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Choice Causey v. City of Bay City

United States District Court, E.D. Michigan, Southern Division

February 6, 2018

Choice Causey, Plaintiff,
City of Bay City, et al., Defendants.



         I. Introduction

         Presently before the Court is Defendant's Motion for Reconsideration. Dkt. No. 34. On July 25, 2016, Plaintiff filed a complaint against Defendants alleging violations of Equal Protection. Dkt. No. 1. Defendants filed a Motion for Summary Judgment on August 11, 2017. This Court granted in part and denied in part Defendants' Motion on November 1, 2017. The remaining defendant, Thomas Pletzke, filed a Motion for Reconsideration on November 14, 2017. Dkt. No. 34. This Court ordered Plaintiff to file a response on January 8, 2018. Dkt. No. 35. On January 19, 2018, Plaintiff filed a response. Dkt. No. 36. For the reasons that follow, the Court will grant Defendant's Motion and dismiss this action without prejudice.

         II. Legal Standard

         Under this Court's Local Rules, the Court may not grant a motion for reconsideration that merely presents the same issues upon which the Court already ruled. E.D. Mich. LR 7.1(h)(3) (E.D. Mich. July 1, 2013). Additionally, the movant must demonstrate that there is a palpable defect in the opinion or order under attack and that correcting the defect will result in a different disposition of the case. Id.; Indah v. U.S. S.E.C., 661 F.3d 914, 924 (6th Cir. 2011). “A ‘palpable defect' is a defect which is obvious, clear, unmistakable, manifest, or plain.” Hawkins v. Genesys Health Systems, 704 F.Supp.2d 688, 709 (E.D. Mich. 2010) (quoting Ososki v. St. Paul Surplus Lines Ins. Co., 162 F.Supp.2d 714, 718 (E.D. Mich. 2001)).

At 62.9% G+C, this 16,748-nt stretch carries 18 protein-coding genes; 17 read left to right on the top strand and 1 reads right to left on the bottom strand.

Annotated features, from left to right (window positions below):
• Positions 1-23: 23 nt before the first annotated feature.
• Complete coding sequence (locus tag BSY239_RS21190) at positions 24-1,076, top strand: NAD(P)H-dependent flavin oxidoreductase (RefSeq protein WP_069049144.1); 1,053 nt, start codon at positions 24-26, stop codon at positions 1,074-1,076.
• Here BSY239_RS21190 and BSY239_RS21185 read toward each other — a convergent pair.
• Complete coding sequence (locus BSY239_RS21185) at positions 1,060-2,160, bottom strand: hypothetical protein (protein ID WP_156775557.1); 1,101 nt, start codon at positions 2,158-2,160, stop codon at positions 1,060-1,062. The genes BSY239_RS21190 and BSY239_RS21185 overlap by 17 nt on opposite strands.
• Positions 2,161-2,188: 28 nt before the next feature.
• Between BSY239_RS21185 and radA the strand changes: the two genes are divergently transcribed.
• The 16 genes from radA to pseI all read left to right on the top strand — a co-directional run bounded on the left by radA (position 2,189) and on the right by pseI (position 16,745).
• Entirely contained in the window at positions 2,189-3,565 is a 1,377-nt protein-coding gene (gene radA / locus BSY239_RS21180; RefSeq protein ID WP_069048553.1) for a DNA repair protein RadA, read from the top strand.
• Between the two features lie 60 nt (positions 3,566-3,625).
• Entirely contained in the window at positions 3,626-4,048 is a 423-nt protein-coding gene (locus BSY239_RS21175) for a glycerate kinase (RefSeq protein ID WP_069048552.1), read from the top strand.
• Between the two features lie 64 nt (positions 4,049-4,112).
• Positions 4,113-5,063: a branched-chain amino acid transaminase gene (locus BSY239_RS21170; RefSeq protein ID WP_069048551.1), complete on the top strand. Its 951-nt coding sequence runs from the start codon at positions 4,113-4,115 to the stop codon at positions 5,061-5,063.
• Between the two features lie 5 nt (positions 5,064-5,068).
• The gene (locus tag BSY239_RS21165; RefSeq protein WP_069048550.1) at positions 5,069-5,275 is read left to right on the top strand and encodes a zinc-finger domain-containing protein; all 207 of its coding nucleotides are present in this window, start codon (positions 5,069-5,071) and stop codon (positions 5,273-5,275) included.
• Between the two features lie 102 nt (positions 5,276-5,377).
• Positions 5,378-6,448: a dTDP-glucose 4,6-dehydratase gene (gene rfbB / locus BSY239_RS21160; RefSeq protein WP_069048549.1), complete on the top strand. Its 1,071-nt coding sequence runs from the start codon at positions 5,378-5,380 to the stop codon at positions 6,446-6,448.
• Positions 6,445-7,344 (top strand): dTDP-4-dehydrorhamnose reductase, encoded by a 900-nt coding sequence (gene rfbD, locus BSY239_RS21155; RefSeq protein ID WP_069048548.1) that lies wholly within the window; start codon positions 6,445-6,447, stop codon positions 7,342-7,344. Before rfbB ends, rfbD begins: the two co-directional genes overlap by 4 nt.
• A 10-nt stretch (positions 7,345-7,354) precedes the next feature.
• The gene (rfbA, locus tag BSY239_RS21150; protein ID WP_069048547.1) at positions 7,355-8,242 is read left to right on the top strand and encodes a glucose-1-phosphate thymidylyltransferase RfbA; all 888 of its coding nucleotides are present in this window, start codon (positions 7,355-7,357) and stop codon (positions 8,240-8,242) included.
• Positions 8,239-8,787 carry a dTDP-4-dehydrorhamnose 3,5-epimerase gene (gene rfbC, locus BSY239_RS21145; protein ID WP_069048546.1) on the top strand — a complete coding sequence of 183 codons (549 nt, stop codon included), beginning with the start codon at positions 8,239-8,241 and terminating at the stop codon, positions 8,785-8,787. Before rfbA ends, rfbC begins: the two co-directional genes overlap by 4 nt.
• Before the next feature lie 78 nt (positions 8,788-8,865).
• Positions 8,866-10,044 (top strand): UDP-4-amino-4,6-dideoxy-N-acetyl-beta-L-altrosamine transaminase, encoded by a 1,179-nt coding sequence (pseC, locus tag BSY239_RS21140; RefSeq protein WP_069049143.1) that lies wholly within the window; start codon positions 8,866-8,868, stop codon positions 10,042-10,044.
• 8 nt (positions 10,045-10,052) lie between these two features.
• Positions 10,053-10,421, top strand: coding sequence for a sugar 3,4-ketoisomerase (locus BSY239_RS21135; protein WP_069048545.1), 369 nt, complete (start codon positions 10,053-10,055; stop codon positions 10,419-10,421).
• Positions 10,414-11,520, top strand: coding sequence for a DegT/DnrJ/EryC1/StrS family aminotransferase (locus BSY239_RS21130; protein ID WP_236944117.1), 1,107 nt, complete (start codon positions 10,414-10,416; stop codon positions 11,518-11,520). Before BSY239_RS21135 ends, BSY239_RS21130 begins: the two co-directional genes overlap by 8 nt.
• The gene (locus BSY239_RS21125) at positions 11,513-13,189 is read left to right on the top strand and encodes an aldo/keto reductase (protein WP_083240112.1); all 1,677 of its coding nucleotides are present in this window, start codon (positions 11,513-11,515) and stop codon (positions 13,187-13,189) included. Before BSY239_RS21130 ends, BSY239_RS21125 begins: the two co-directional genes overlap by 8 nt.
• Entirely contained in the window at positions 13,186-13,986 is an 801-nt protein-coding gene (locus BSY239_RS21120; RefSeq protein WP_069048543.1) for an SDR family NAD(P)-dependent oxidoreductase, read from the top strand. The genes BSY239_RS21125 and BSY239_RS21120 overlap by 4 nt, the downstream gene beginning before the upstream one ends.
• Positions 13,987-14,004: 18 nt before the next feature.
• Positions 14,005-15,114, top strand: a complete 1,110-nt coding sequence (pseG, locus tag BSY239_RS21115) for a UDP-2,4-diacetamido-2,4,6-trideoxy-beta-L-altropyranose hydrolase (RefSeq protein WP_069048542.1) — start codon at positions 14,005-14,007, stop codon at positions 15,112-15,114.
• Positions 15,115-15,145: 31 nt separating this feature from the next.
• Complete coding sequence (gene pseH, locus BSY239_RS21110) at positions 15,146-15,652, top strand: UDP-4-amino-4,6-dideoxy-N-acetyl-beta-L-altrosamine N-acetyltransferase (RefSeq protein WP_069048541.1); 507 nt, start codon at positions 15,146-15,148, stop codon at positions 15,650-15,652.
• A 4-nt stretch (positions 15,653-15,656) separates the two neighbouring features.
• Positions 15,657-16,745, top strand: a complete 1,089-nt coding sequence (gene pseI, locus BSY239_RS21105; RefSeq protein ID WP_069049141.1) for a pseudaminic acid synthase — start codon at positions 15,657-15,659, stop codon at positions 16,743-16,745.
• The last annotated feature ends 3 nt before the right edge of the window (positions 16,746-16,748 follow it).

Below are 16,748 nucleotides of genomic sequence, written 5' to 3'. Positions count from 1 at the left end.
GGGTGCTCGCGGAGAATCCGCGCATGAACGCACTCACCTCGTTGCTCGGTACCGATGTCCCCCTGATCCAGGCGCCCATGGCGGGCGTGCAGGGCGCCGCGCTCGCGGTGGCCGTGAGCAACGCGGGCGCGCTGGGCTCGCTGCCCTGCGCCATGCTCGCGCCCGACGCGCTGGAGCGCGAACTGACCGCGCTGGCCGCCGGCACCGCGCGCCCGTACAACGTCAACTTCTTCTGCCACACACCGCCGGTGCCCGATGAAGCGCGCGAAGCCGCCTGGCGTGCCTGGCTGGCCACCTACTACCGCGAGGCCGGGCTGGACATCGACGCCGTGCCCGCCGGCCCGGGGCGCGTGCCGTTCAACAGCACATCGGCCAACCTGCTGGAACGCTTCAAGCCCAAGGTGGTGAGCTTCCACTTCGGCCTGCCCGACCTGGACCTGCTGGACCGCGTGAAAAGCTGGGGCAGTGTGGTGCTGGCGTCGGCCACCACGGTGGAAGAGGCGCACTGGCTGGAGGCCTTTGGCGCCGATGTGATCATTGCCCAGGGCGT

III. Discussion

         Class-of-One Retaliation

         In his Motion for Reconsideration, Defendant states that the Court misinterpreted the test for the class-of-one theory. See Dkt. No. 34, pg. 7-8 (Pg. ID 787-88). Under the class-of-one theory, a Plaintiff must show: (1) disparate treatment from similarly situated individuals; and (2) that the government actors had no rational basis for the difference; or (3) that the challenged government action was motivated by animus. Paterek v. Vill. of Armada, Mich., 801 F.3d 630, 650 (6th Cir. 2015). This Court understood element three of the test as a distinct element that Plaintiff could prove instead of proving the first two elements. See Dkt. No. 30, pg. 17 (Pg. ID 772). However, element three is an alternative to proving element two, as shown through prior case law. See EJS Props., LLC. v. City of Toledo, 698 F.3d 845, 864-65 (6th Cir. 2012). A plaintiff must always prove element one: disparate treatment from similarly situated individuals. See id.; see also Paterek, 801 F.3d 630 at 650 (finding the class of one theory met when there were similarly situated business to the plaintiff and a dispute about animus). As this Court stated in its November 1, 2017 Opinion and Order, Plaintiff failed to show a similarly situated individual. Dkt. No. 30, pg. 17 (Pg. ID 772). Therefore, Plaintiff cannot succeed on his theory of retaliation based on a class-of-one theory.

         First Amendment Retaliation

         Plaintiff states that his motion for summary judgment response referenced the theory of a First Amendment retaliation claim. Dkt. No. 36, pg. 3-4 (Pg. ID 798-99). Plaintiff then states that there is an issue of material fact with respect to First Amendment retaliation that also supports the denial of summary judgment. Id. at pg. 4 (Pg. ID 799). Therefore, this Court's decision about Plaintiff's class-of-one Equal Protection claim is not material to deciding the present Motion. See id.